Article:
Richard Lazazzera Is On A Mission To Bring 20,000 Entrepreneurs Closer to the Promised Land
By automating business writing, our Wordsmith platform is changing the way people do their jobs. But Wordsmith isn’t the only technology changing the way business gets done. For a broader perspective, we’re interviewing big thinkers for their take on the future.
A former member of the growth team for e-commerce platform Shopify, Richard Lazazzera now runs A Better Leomonade Stand.
“I believe entrepreneurship is going to become increasingly important over the next 10 years,” he writes on his website. “Building an online business won’t be reserved for the “online entrepreneurs”, rather it will be an activity that the average person does instead of watching 2 hours of Netflix each night after their 9-5.”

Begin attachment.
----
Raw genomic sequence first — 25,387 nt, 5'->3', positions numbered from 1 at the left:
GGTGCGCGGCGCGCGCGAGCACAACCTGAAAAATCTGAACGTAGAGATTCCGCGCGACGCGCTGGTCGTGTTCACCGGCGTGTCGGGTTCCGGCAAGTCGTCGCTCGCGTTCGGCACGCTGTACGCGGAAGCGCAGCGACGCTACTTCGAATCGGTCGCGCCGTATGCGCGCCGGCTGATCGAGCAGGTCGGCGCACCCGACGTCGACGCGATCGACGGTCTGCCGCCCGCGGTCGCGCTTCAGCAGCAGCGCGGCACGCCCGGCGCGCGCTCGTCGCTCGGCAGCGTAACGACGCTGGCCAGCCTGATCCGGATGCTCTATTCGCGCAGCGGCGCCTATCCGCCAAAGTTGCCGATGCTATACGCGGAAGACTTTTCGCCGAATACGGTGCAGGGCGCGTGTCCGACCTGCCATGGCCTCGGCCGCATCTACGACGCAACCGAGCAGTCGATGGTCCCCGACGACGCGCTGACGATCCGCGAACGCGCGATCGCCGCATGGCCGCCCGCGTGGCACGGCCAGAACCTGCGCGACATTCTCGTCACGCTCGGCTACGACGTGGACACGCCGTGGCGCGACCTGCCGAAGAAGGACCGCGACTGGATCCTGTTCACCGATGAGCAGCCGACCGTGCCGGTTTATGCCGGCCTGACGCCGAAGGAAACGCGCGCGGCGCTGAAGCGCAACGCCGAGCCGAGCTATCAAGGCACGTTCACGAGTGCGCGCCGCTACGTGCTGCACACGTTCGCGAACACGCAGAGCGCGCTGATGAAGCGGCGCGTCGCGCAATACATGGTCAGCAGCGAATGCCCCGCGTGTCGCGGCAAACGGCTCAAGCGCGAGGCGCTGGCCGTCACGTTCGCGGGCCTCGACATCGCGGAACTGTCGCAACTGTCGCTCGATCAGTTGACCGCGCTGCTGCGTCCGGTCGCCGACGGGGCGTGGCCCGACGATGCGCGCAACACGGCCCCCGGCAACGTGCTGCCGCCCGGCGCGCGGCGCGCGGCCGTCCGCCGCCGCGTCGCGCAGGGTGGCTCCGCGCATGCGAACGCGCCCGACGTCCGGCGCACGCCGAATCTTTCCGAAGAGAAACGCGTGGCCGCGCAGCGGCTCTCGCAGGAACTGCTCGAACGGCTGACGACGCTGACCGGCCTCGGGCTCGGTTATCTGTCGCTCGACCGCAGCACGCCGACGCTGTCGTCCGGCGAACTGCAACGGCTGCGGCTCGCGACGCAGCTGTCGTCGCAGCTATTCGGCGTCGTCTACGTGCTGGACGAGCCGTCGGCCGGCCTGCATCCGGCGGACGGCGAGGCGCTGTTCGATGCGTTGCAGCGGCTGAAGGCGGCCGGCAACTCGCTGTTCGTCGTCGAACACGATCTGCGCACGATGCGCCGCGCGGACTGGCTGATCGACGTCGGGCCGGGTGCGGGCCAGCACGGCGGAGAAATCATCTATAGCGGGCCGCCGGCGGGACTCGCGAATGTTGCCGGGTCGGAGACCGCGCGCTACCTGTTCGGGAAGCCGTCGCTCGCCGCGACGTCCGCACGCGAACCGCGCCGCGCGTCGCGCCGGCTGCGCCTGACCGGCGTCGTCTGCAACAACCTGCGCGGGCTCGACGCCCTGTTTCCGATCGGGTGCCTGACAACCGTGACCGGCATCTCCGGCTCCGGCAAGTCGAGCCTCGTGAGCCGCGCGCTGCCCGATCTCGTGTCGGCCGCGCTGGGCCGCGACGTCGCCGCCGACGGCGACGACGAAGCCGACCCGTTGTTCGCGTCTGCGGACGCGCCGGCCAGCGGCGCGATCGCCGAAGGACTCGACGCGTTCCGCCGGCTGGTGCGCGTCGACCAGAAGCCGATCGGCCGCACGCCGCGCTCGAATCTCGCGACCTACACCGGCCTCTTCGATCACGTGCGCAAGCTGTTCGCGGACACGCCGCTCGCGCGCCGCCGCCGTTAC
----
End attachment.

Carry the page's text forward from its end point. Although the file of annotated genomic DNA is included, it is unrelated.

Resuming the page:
Clearly, Richard is already giving thought to the future of e-commerce. That made him a natural fit for our series.
Your stated goal is “to inspire and help 20,000 new entrepreneurs in 2016.” And your bio also implies that there will continue to be a lot of room for individuals to start new e-commerce ventures online. Given the direction of the industry and potential barriers to entry, why do you think the climate for new entrepreneurs will continue to be strong in the coming years?
Strong would be an understatement. We’re about to enter the golden age for e-commerce and there’s massive opportunity for current and new entrepreneurs alike.